On NLIHC’s most recent (November 7) national call for the “HoUSed: Universal, Stable, Affordable Homes” campaign, we received updates from Capitol Hill, heard about new research on the persistence of housing insecurity among women and LGBT people of color, learned about how landlords use the threat of eviction, and more.
Sarah Javaid, research fellow at the National Women’s Law Center (NWLC), provided an overview of NWLC’s recent brief examining how the housing and food crises continue to create economic insecurity among women and LGBT people of color. The brief noted that single Black, non-Hispanic women, Latinas, disabled women of color, and LGBT people of color were especially likely to be renters, and significantly more likely to have experienced rent increases in the prior year. These increases were on average more than $250 per month, or $3,000 per year. The brief also found that one out of four Black women, and three out of 10 Black women with a disability, reported being behind on rent, putting them at increased risk of eviction.
Eva Rosen, associate professor at Georgetown University, and Philip Garboden, assistant professor at the University of Hawai’i, shared findings from a recent study on how landlords use the threat of eviction to extract money from tenants and keep tenants in arrears. The researchers found that roughly half of evictions are part of a serial chain of eviction filings, and that large landlords are much more likely to file against the same tenant multiple times than are smaller housing providers. Filing against a tenant “assists [the landlord] in rent collection by leveraging the state to materially and symbolically support the landlord’s debt collection,” while continuing to house tenants with small rental debts “aggravates the power imbalance within the landlord-tenant relationship,” giving landlords “the legal pretext to remove a tenant for any reason and [preventing] tenants from exercising their legal rights regarding code enforcement.” The results of the study point to the continued need for legislative and administrative action that will help balance the power between landlords and tenants.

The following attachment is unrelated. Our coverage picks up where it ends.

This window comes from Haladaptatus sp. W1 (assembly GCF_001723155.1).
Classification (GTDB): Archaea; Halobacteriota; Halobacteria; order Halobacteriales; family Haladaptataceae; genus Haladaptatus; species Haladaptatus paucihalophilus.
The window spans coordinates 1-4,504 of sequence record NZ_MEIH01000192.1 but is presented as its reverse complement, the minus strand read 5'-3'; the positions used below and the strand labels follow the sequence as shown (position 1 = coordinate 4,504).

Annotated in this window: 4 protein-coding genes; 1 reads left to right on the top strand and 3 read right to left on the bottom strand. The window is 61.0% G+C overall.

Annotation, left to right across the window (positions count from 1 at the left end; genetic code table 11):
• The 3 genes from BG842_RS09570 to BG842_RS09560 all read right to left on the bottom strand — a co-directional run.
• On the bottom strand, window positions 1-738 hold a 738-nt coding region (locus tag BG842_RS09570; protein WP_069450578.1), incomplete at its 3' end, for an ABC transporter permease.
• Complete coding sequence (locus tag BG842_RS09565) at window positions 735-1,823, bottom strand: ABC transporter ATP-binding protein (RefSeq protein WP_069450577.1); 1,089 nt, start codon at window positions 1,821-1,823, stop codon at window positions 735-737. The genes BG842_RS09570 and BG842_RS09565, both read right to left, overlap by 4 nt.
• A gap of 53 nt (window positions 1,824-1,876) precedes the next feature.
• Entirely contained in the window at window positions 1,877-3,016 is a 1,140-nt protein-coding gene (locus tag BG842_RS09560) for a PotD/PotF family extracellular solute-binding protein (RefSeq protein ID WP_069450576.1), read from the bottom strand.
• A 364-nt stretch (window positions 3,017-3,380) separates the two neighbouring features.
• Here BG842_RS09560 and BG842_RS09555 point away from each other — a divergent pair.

NLIHC Housing Advocacy Organizer Courtney Cooperman joined the call to share Election Day resources, including materials from the U.S. Interagency Council on Homelessness (USICH) on ensuring people experiencing homelessness are able to exercise their right to vote. Sophie Siebach-Glover, NLIHC’s research specialist, shared the latest data from the U.S. Department of the Treasury on emergency rental assistance (ERA) spending and reallocation. Abram Diaz, policy director at the Non-Profit Housing Association of Northern California, and Brenda Clement, director of Housing Works Rhode Island, provided field updates. NLIHC Senior Vice President of Policy and Field Organizing Sarah Saadian closed out the call with an update on fiscal year (FY) 2023 budget negotiations and the tax extenders package.
National HoUSed campaign calls now occur every other week. Our next call will be held on November 21 from 2:30 to 4:00 pm ET. Register for the call at: tinyurl.com/ru73qan
View slides from the November 7 call at: tinyurl.com/3zxauuh8
Watch a recording of the November 7 call at: tinyurl.com/3t5rrsu8